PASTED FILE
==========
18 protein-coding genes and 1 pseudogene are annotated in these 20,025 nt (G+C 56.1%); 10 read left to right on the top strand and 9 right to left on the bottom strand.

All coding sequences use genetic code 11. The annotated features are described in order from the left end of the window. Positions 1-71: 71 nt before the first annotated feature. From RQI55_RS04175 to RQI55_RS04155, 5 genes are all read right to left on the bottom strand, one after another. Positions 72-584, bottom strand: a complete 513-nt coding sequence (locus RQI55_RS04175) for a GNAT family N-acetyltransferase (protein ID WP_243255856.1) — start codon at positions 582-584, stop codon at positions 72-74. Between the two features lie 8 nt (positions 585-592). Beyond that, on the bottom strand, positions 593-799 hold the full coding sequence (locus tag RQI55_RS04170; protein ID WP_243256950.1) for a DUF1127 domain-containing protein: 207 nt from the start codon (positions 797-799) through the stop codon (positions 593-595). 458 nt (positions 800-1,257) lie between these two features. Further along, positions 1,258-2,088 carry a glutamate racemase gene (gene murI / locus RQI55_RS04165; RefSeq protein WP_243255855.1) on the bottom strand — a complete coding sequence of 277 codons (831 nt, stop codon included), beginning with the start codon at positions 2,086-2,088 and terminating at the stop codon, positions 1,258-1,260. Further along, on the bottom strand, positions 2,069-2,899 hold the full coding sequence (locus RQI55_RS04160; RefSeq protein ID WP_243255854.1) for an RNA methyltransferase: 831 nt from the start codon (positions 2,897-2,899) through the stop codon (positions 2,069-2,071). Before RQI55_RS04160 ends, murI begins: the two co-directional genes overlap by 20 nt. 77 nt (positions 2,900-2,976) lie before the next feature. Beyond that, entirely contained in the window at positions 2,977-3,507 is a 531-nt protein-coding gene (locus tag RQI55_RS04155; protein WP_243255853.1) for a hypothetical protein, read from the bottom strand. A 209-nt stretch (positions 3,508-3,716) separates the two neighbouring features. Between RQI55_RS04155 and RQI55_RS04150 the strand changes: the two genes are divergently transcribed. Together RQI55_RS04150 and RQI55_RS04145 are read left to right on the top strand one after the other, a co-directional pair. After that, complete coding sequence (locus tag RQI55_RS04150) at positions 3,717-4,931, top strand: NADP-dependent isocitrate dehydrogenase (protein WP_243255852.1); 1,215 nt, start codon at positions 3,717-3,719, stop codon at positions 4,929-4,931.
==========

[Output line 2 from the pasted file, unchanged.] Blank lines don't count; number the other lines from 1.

All coding sequences use genetic code 11. The annotated features are described in order from the left end of the window. Positions 1-71: 71 nt before the first annotated feature. From RQI55_RS04175 to RQI55_RS04155, 5 genes are all read right to left on the bottom strand, one after another. Positions 72-584, bottom strand: a complete 513-nt coding sequence (locus RQI55_RS04175) for a GNAT family N-acetyltransferase (protein ID WP_243255856.1) — start codon at positions 582-584, stop codon at positions 72-74. Between the two features lie 8 nt (positions 585-592). Beyond that, on the bottom strand, positions 593-799 hold the full coding sequence (locus tag RQI55_RS04170; protein ID WP_243256950.1) for a DUF1127 domain-containing protein: 207 nt from the start codon (positions 797-799) through the stop codon (positions 593-595). 458 nt (positions 800-1,257) lie between these two features. Further along, positions 1,258-2,088 carry a glutamate racemase gene (gene murI / locus RQI55_RS04165; RefSeq protein WP_243255855.1) on the bottom strand — a complete coding sequence of 277 codons (831 nt, stop codon included), beginning with the start codon at positions 2,086-2,088 and terminating at the stop codon, positions 1,258-1,260. Further along, on the bottom strand, positions 2,069-2,899 hold the full coding sequence (locus RQI55_RS04160; RefSeq protein ID WP_243255854.1) for an RNA methyltransferase: 831 nt from the start codon (positions 2,897-2,899) through the stop codon (positions 2,069-2,071). Before RQI55_RS04160 ends, murI begins: the two co-directional genes overlap by 20 nt. 77 nt (positions 2,900-2,976) lie before the next feature. Beyond that, entirely contained in the window at positions 2,977-3,507 is a 531-nt protein-coding gene (locus tag RQI55_RS04155; protein WP_243255853.1) for a hypothetical protein, read from the bottom strand. A 209-nt stretch (positions 3,508-3,716) separates the two neighbouring features. Between RQI55_RS04155 and RQI55_RS04150 the strand changes: the two genes are divergently transcribed. Together RQI55_RS04150 and RQI55_RS04145 are read left to right on the top strand one after the other, a co-directional pair. After that, complete coding sequence (locus tag RQI55_RS04150) at positions 3,717-4,931, top strand: NADP-dependent isocitrate dehydrogenase (protein WP_243255852.1); 1,215 nt, start codon at positions 3,717-3,719, stop codon at positions 4,929-4,931.